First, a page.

Born in 1934, Peter Gzowski covered most of the last half of the century as a journalist and interviewer. This biography, the most comprehensive and definitive yet published, is also a portrait of Canada during those decades, beginning with Gzowski’s days at the University of Toronto’s The Varsity in the mid 1950s, through his years as the youngest-ever managing editor of Maclean’s in the 1960s and his tremendous success on CBC’s Morningside in the 1980s and 1990s, and ending with his stint as a Globe and Mail columnist at the dawn of the 21st century and his death in January 2002.
Gzowski saw eight Canadian Prime Ministers in office, most of whom he interviewed, and witnessed everything from the Quiet Revolution in Qubec to the growth of economic nationalism in Canada’s West. From the rise of state medicine to the decline of the patriarchy, Peter was there to comment, to resist, and to participate. Here was a man who was proud to call himself Canadian and who made millions of other Canadians realize that Canada was, in what he claimed was a Canadian expression, not a bad place to live.
Rae Fleming's previous biographical investigations include a biography of Sir William Mackenzie, an edited collection of essays on biography, and a recent commissioned biography, not yet published. He has also written several articles, most of them biographical in one way or another, for The Beaver magazine. Rae lives in Argyle, Ontario.
Fleming had to fall back on his historical training to find ways to verify stories, Fleming knows, however, that with a public figure, gossip helps historians see how issues were presented or understood. It may be that readers will be selective in what they decide to believe about Gzowski, but this book will have a long shelf life because it tries to understand all aspects of Gzowski’s life, both public and private.
As one of my editors at Maclean’s, he was often as vain, prickly, sneering and verbally sadistic as Fleming goes to such extraordinary lengths to prove he could be, but he was also funny, joyful, supremely well read and bursting with opinions and gossip about hot magazines and their writers.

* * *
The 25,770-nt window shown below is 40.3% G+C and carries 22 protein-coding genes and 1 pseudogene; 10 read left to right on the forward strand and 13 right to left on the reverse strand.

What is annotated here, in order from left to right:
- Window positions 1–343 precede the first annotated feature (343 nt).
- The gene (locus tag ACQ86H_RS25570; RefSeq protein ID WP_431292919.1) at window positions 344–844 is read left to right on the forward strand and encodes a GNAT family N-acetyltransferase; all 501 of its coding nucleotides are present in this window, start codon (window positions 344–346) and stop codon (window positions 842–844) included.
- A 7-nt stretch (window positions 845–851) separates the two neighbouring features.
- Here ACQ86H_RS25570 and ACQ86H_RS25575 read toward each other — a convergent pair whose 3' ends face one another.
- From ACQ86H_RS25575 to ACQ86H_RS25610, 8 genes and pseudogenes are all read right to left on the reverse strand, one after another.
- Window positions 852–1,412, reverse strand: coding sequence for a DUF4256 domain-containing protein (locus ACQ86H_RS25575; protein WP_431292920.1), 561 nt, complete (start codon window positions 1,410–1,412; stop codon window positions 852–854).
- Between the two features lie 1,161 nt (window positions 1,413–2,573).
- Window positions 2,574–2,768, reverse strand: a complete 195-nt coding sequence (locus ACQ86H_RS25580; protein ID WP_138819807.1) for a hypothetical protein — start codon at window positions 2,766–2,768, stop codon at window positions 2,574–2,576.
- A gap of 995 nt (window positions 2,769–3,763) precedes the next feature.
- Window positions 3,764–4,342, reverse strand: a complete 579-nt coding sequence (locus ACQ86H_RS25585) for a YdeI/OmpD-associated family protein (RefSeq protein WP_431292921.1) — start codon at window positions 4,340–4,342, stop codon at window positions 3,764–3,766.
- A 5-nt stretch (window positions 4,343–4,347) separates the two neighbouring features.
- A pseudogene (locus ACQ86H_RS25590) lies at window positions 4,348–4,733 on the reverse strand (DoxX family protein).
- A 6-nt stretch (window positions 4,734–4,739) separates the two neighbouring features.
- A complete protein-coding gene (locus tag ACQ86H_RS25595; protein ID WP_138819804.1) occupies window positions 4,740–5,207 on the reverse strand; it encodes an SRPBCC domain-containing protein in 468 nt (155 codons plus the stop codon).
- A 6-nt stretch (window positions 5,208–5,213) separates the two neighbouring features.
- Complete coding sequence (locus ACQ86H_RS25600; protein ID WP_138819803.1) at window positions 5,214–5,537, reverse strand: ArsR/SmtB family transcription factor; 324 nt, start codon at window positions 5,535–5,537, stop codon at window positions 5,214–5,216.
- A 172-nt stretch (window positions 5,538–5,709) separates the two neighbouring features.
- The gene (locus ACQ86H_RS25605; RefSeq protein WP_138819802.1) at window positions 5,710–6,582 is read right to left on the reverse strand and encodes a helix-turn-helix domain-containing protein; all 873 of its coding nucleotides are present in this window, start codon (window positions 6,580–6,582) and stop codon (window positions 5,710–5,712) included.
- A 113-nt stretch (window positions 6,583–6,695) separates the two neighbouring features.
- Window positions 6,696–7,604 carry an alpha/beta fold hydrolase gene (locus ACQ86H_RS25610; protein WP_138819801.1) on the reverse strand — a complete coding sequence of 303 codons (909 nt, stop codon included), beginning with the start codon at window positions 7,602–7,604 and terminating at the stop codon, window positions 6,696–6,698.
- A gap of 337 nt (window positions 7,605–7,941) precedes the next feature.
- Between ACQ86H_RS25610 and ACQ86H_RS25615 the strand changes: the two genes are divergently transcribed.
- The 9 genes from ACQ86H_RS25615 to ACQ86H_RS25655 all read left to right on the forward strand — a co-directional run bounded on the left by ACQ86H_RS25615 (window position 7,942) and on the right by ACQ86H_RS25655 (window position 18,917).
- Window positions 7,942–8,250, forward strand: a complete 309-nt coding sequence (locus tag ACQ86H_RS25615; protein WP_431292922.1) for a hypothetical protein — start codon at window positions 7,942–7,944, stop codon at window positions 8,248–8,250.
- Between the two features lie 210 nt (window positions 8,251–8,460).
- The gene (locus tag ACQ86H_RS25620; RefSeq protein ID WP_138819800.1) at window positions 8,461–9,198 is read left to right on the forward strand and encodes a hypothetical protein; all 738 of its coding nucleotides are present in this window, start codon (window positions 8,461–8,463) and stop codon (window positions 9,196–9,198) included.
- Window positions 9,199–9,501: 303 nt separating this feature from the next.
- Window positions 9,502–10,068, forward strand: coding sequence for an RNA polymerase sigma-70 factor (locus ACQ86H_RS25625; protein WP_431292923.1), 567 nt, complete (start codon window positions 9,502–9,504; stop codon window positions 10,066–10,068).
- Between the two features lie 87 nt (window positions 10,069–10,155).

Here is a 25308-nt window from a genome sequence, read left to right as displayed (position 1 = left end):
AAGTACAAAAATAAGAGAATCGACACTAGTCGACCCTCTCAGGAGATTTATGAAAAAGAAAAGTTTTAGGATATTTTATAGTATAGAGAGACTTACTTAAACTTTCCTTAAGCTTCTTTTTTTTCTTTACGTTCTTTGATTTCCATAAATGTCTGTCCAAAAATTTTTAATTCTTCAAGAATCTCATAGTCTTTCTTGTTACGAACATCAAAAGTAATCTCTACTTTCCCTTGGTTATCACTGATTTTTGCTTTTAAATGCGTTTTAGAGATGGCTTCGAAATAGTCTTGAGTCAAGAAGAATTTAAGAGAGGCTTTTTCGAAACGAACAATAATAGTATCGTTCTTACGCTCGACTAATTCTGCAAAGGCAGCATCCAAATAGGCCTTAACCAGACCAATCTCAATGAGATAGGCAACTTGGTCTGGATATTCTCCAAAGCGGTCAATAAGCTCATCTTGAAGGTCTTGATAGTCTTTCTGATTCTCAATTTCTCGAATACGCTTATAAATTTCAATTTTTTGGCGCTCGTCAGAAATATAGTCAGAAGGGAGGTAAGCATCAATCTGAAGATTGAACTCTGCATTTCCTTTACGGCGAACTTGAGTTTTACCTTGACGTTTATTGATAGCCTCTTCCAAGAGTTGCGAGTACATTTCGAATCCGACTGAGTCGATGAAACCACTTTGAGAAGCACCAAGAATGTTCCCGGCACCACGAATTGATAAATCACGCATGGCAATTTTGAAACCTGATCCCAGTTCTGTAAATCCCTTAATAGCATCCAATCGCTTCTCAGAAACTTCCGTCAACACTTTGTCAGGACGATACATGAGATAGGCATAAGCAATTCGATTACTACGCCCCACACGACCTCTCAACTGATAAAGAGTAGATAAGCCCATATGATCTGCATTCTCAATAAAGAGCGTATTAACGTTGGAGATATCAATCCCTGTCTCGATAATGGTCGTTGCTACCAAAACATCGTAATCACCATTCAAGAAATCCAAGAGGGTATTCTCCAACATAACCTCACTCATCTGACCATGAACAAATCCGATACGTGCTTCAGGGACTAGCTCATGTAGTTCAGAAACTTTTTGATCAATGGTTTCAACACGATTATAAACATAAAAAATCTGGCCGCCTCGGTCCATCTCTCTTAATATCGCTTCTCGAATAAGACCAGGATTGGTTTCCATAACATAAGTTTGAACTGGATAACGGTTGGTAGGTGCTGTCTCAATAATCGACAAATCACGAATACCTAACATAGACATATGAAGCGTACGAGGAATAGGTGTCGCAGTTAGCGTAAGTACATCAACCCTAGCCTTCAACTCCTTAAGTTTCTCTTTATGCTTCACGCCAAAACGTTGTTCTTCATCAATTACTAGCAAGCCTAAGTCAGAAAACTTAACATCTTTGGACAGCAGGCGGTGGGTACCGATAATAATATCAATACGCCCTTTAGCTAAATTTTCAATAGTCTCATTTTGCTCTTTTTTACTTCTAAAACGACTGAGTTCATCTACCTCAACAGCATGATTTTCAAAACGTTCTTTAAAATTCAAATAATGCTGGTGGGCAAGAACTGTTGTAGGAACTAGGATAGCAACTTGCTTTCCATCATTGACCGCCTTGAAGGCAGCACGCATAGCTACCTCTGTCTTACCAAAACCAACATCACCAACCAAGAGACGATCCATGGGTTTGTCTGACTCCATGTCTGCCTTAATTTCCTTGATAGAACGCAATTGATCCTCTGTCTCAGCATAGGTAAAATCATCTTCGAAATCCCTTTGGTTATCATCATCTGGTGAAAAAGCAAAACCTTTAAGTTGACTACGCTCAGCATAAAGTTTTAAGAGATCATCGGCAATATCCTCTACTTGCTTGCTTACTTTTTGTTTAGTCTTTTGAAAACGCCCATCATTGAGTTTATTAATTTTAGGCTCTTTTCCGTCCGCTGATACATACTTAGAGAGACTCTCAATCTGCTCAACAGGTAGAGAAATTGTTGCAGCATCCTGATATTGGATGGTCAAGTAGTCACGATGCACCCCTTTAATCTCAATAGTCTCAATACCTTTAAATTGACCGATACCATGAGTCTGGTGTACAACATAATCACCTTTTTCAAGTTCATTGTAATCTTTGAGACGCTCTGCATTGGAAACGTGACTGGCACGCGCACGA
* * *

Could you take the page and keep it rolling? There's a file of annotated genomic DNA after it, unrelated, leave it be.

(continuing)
Through the book Fleming returns often to what he sees as Gzowski's habit of adjusting facts to suit the story he's telling. A charitable view is that he was exploring the creative non-fiction "New Journalism" of Tom Wolfe and George Plimpton. More cynically, Fleming sees Gzowski shoring up his insecurity by regularly fabricating and altering details of his life: from where he skated as a kid, to his mother's education, to his parents relationship, to where he went to summer camp.
Peter Gzowski was human, sometimes difficult and not always the nicest of people. Sounds like all of us, eh?
The enduring value of Flemings book is the saga of a very imperfect man who told stories, and a reminder of just how magical radio can be when its creators are willing to slave in the service of work that serves and unites its community by entertaining it.
Last years triumphant biographies of two great Canadians R.B. Flemings Peter Gzowski: A Biography, and Charles Forans Mordecai: The Life and Timesrestored our faith in a form often too degraded into the literary equivalent of Jersey Shore.
Fleming's biography of Gzowski is nuanced and remarkably well-assembled. It gathers the disparate strands of the broadcaster's chequered life into a coherent and fascinating view of a clever, complex personality who, despite emotional problems, kept a country intrigued for almost twenty years.
Having greatly enjoyed my friendship with him for four decades, I still sometimes brood over his contradictions. He was like an absorbing character in fiction whom the author never quite explains. Fleming is a long-time admirer of Gzowski the broadcaster but doesn't let that suppress what he's learned about Gzowski the man. I can't say more for Fleming than that he's made me think freshly about a subject I believed I knew well. He's given us an absorbing, provocative book about a man who was even more complicated than most of us imagined.
Complicated is too anodyne a word to describe the Peter Gzowski who emerges from Flemings pages. But on radio he was magic. The medium freed him from all the dark corners of his private self -- and made him free as the birds he imagined the Galt skaters of his boyhood to have been -- and through it he connected with the emotions and imaginations of Canadians to an extend few others have.
My memory of Peter Gzowski remains so evocative and so poignant that while reading R.B. Flemings magnificent Peter Gzowski: A Biography I realized it is not just the story of a life but the saga of a generation The value of this book is the portrait it paints of its protagonist away from his microphone. Gzowski emerges not nearly as likable as he wanted us to believe, but the revelations of his dark side serve mainly to make him more human.
One of the books strengths is its portrayal of the group of largely Toronto-based writers and broadcasters in whose circles Gzowski traveled and who helped shape Canadian pop culture.